Trends Transforming Logistics and Supply Chains In the MENA Region in 2023

Trends Transforming Logistics and Supply Chains In the MENA Region in 2023

Trends Transforming Logistics and Supply Chains In the MENA Region in 2023

by Dr Shereen Nassar, Global Director of Logistics Studies and Director of MSc Logistics and Supply Chain Management Suite at Heriot-Watt University Dubai

According to the UAE’s Ministry of Economy, the first quarter of 2021 saw the highest amount of quarterly funding raised in the logistics industry in the MENA region over the past 4 years, rising year-on-year by 179 per cent. Digital transformation has evolved on a sector-wide level, organisations restructured their business models and adopted a more agile and flexible approach to remain competitive and stay relevant to the changing dynamics of the industry. Companies with resilient supply chains had a sustainable advantage during the unprecedented logistical turbulence that emerged during the pandemic. Adjusting to the new norms, companies learnt the need to revise their existing business functions models, reorganise their labour and redefine the roles and skills of their labour. Majid Al Futtaim Group, an Emirati holding company and a leading business conglomerate in the UAE, skilled and redeployed close to 1000 staff members working across various functions. Furthermore, the UAE government’s rapid response to the pandemic has catalysed business confidence and economic growth in the region. Dubai CommerCity, the first e-commerce free zone in the MENA region opened in April 2021 in Dubai. The Dubai Chamber indicates that UAE’s e-commerce market value is expected to hit 9.2 billion USD by 2026.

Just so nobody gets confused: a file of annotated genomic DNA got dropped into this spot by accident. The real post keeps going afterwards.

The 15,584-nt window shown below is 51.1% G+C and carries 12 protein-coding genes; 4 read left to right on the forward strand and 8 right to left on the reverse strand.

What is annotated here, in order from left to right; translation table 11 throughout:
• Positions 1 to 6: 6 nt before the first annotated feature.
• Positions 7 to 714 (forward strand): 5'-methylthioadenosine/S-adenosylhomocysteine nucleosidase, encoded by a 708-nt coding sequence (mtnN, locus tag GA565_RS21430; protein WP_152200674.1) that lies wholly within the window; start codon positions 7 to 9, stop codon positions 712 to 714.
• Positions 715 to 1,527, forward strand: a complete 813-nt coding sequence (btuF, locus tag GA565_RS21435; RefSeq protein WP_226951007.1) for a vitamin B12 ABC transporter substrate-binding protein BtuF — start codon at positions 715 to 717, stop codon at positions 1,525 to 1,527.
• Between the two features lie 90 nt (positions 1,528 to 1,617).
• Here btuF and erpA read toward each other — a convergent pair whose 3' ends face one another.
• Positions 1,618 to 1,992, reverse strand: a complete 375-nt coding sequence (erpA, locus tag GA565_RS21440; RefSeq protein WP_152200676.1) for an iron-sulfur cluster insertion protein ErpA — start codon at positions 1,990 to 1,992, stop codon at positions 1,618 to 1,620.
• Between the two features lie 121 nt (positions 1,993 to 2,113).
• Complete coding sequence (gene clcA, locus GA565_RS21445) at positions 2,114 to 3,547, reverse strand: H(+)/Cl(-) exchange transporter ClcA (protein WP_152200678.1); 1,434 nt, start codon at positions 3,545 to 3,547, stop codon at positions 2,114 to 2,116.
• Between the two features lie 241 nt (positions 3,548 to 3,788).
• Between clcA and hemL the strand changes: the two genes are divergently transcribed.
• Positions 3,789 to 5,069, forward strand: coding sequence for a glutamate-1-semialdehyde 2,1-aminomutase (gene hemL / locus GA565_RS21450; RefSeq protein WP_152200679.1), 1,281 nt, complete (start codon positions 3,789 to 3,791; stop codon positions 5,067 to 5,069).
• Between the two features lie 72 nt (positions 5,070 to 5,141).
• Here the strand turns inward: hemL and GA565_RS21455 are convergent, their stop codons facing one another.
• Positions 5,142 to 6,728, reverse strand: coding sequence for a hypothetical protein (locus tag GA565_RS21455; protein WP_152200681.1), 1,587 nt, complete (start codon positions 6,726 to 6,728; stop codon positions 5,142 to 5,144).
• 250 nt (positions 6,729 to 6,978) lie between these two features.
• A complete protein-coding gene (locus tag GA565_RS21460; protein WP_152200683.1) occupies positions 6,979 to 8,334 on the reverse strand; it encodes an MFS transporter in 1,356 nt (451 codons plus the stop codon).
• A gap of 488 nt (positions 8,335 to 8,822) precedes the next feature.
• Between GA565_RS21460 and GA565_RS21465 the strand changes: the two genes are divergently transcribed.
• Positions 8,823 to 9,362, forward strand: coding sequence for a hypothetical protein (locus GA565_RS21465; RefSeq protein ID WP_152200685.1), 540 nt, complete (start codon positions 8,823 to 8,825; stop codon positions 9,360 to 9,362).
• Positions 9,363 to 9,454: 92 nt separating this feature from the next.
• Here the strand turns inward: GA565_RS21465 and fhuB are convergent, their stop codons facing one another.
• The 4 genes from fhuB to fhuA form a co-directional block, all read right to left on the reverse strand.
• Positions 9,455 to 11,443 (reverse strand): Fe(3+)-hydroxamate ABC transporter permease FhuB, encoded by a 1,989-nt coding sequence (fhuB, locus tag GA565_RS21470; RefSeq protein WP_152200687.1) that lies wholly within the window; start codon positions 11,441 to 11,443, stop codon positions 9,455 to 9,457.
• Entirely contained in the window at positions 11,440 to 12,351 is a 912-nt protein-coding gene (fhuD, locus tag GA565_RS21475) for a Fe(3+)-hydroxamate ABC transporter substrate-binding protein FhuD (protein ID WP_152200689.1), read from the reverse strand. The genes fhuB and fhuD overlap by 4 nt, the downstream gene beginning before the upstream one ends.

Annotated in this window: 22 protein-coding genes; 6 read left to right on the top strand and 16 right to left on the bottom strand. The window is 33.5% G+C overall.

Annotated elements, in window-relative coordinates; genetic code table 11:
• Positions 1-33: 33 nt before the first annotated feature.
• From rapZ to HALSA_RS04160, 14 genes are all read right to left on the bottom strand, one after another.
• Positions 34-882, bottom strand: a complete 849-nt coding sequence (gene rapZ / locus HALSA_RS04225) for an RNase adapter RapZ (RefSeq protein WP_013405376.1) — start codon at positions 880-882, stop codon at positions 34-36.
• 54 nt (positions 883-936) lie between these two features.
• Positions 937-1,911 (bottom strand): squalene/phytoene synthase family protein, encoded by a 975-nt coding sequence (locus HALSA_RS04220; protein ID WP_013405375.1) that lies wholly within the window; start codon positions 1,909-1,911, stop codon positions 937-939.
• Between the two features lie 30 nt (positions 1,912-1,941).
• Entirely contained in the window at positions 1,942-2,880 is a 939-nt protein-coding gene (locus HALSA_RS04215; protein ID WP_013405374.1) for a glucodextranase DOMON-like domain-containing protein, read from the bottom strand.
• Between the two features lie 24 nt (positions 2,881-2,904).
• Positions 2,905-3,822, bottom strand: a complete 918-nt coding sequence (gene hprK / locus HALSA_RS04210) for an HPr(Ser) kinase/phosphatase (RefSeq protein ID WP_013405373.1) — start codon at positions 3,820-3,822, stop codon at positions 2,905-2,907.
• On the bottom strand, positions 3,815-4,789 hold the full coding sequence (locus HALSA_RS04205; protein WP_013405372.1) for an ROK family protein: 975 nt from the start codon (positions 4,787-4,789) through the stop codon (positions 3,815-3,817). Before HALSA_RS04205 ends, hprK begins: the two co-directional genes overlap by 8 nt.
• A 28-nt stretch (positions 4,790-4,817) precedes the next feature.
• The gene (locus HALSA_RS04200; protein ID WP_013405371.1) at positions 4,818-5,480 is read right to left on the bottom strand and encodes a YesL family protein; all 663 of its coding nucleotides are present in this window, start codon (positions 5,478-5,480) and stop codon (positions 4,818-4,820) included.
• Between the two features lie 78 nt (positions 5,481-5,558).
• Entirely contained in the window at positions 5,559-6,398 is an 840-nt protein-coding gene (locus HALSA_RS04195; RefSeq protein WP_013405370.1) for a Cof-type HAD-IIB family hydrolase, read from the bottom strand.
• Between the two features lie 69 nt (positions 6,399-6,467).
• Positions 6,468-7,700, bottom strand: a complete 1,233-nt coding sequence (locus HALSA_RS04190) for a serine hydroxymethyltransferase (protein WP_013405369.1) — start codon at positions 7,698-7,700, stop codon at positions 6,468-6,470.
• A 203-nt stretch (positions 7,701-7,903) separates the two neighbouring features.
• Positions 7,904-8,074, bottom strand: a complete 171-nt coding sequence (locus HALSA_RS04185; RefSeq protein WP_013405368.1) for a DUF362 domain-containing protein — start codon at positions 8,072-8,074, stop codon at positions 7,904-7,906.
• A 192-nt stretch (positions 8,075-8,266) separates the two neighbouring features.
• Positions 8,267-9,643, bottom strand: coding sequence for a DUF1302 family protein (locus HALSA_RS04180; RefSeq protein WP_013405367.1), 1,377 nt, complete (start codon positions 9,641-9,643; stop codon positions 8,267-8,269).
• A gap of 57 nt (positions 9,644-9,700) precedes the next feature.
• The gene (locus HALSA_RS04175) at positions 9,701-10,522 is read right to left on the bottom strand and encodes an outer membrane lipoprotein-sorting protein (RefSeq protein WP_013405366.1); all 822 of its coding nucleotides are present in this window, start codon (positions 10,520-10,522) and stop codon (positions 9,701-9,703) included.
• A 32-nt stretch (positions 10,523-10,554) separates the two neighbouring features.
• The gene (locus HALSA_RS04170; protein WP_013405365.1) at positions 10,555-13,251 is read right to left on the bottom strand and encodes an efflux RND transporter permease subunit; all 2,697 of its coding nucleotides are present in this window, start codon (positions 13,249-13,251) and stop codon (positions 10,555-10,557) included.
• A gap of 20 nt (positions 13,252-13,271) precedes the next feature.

Given the competitive nature of the logistics industry, companies are increasing collaboration across their entire value chain and working towards making logistics more efficient and sustainable. Technology and automation are major enablers towards this.

Demand Sensing for Accurate Planning and Forecasting

A McKinsey’s report published in 2022 indicates that 32 per cent of people from industries like automotive, consumer goods, and pharmaceutical find demand variability and forecasting responsible for value chain disruptions. Companies that predict demand, will be able to respond efficiently. Furthermore, using qualitative and quantitative forecasting to manage product inventory and distribution enables the wider operations of the business and results in improved customer experience. Moreover, demand sensing using advanced technologies such as artificial intelligence and machine learning enables access to enterprise-level analytics for businesses and is widely used for automation and supply chain activities, including demand and sales planning which enhances the accuracy of demand planning and forecasting.

Investing in data analytics along with innovations in big data will have a significant impact on the business. Predictive analytics will empower them to leverage data and make informed decisions related to inventory requirements, warehouse space optimisation and usage.

Flexibility for Resilient and Optimised Logistics and Supply Chain

The lack of structural flexibility exposed the vulnerabilities of the traditional supply chain model during the COVID pandamic. The recent major disruptions forced businesses to transform into a more flexible and adaptable approach to managing their supply chains. With technological advancements becoming a necessity, the flexible logistics model has recently started gaining popularity since it supports agility and resilience.